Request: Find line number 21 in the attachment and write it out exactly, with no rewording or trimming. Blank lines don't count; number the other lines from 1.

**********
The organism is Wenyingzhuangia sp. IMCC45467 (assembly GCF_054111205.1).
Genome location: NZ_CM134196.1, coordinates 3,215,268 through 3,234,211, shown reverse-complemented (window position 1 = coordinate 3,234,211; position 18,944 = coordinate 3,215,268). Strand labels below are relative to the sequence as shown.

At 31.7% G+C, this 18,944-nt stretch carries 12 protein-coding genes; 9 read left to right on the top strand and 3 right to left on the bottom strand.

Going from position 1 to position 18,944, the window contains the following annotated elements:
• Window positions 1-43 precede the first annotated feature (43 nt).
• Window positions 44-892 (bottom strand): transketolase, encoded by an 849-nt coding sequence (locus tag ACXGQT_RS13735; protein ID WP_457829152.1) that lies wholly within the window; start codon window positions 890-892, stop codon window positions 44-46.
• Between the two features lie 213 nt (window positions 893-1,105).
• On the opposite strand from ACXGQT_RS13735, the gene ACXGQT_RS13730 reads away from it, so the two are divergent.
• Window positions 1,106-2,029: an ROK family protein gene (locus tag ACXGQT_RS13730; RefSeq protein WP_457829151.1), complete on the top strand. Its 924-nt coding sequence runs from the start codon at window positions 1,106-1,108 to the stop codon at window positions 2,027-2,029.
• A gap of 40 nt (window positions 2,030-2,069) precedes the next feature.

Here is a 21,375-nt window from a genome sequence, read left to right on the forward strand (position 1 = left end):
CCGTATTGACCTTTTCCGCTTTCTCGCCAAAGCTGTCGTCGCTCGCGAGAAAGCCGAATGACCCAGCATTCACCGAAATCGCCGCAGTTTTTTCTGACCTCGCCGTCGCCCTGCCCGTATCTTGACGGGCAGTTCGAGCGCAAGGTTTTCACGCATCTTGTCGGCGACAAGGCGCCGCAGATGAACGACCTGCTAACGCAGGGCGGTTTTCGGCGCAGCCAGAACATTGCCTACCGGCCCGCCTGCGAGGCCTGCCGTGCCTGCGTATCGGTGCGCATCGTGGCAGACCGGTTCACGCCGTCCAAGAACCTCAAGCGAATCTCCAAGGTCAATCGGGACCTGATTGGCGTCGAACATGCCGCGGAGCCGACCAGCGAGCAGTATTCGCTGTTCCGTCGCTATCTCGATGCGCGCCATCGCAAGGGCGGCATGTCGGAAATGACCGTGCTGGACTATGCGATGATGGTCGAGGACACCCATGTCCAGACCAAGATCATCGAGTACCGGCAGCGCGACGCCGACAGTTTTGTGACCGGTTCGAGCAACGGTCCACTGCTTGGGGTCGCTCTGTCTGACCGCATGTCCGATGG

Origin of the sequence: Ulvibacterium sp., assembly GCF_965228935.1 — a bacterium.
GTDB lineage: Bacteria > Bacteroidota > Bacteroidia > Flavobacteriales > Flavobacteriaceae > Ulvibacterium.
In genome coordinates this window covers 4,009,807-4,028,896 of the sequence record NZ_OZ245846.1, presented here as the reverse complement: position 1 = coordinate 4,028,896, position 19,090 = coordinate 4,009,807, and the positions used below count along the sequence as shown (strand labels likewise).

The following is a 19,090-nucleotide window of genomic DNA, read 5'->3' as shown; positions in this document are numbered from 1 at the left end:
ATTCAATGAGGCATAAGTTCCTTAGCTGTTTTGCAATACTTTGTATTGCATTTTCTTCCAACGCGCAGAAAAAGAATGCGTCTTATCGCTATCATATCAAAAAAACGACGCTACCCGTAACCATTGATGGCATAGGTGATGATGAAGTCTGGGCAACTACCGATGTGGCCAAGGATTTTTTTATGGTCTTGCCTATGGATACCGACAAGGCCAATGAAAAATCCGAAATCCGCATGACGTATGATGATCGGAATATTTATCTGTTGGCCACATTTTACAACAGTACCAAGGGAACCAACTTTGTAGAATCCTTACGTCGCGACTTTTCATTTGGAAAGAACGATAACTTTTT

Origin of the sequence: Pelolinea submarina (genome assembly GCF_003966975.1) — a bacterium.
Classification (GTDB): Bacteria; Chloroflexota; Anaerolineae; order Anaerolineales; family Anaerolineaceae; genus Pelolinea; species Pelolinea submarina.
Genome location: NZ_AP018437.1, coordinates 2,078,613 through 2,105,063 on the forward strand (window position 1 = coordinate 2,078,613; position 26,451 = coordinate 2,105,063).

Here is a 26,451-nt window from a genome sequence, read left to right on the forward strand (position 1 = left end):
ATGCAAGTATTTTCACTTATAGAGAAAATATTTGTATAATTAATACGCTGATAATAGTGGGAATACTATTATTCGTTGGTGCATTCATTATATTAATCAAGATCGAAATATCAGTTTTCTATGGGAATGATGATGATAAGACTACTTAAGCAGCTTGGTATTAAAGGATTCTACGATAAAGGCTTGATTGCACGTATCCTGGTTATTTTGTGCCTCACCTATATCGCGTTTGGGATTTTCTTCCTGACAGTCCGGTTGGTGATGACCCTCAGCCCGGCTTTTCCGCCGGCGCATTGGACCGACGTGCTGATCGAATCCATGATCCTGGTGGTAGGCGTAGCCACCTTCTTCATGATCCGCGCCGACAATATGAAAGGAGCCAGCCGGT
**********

Here is a 26,451-nt window from a genome sequence, read left to right on the forward strand (position 1 = left end):